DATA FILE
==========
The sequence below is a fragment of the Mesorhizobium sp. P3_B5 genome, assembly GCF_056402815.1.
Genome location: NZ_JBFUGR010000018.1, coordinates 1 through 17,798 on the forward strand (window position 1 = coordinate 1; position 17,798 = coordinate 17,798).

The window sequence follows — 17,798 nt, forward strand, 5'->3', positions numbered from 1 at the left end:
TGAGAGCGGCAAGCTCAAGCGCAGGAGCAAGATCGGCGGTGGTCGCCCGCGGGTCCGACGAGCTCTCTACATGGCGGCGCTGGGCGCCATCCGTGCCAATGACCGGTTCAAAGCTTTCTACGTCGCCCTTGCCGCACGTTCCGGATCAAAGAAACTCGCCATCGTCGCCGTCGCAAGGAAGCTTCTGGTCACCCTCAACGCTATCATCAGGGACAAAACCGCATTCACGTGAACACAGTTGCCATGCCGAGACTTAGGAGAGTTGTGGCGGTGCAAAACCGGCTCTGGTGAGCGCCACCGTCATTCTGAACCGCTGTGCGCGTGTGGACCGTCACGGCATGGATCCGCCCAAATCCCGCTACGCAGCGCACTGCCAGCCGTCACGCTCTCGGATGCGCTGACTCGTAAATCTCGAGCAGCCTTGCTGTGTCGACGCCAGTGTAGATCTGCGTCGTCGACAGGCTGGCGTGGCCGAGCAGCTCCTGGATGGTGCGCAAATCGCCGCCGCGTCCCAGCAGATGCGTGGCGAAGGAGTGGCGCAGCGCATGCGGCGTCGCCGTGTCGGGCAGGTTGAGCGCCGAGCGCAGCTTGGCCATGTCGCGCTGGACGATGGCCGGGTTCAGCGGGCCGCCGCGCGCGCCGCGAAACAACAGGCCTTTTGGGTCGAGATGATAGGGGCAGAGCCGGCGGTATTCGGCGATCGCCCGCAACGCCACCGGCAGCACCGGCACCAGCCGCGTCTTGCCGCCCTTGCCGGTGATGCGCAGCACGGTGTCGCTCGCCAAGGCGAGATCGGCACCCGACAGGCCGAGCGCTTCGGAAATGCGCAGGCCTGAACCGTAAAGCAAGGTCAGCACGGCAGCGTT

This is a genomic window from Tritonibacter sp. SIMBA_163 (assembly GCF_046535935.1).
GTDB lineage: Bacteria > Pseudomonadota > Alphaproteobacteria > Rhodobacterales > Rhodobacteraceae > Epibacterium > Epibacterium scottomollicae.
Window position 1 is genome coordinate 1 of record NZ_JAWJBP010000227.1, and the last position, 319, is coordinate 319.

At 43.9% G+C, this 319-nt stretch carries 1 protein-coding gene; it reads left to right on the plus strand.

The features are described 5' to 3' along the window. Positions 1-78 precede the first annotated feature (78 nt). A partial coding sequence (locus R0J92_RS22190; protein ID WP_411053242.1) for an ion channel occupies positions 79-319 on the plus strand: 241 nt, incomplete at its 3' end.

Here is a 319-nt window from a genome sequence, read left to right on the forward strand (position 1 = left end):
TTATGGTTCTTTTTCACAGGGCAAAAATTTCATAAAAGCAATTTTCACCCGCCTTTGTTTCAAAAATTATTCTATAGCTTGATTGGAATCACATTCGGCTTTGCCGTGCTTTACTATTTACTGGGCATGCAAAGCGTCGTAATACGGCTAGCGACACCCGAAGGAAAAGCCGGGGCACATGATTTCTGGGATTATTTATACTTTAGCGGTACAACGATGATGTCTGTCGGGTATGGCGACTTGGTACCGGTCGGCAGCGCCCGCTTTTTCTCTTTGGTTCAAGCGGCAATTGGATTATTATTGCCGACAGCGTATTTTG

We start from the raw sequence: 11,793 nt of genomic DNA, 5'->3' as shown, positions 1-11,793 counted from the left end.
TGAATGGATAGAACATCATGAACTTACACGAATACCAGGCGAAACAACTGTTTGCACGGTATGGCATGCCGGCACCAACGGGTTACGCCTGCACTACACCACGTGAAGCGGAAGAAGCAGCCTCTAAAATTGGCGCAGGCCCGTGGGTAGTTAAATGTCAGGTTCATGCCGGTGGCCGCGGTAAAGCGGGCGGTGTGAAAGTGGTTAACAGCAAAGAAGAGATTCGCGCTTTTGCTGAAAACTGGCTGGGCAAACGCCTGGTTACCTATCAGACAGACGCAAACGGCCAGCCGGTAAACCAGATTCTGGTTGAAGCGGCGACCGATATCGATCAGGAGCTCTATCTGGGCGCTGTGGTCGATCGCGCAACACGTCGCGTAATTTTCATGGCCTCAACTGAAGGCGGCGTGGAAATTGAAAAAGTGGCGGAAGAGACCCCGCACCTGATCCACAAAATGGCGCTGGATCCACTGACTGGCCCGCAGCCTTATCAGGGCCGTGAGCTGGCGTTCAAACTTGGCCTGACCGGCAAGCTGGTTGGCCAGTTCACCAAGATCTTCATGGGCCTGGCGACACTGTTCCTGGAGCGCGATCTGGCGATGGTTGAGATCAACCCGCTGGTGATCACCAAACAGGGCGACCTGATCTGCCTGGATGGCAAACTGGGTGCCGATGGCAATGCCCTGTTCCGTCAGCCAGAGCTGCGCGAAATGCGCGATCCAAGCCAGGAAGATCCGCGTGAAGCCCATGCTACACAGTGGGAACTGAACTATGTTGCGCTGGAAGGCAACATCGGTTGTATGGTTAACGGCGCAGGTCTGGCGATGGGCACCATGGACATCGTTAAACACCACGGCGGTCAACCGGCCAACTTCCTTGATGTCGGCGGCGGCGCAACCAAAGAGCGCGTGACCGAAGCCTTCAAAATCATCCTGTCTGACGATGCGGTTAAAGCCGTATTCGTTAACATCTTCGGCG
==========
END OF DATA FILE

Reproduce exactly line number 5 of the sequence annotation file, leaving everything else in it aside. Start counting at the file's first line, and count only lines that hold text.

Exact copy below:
This is a genomic window from Tritonibacter sp. SIMBA_163 (assembly GCF_046535935.1).